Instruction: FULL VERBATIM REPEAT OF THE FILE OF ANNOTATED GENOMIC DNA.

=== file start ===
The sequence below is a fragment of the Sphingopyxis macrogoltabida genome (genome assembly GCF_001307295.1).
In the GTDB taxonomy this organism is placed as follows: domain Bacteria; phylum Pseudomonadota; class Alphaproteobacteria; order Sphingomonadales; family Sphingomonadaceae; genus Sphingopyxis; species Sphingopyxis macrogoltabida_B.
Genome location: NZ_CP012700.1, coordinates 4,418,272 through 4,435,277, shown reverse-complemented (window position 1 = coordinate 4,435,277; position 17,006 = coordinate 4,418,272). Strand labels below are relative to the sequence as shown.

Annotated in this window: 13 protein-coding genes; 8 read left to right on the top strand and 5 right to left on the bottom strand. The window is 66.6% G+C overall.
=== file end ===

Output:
The sequence below is a fragment of the Sphingopyxis macrogoltabida genome (genome assembly GCF_001307295.1).
In the GTDB taxonomy this organism is placed as follows: domain Bacteria; phylum Pseudomonadota; class Alphaproteobacteria; order Sphingomonadales; family Sphingomonadaceae; genus Sphingopyxis; species Sphingopyxis macrogoltabida_B.
Genome location: NZ_CP012700.1, coordinates 4,418,272 through 4,435,277, shown reverse-complemented (window position 1 = coordinate 4,435,277; position 17,006 = coordinate 4,418,272). Strand labels below are relative to the sequence as shown.

Annotated in this window: 13 protein-coding genes; 8 read left to right on the top strand and 5 right to left on the bottom strand. The window is 66.6% G+C overall.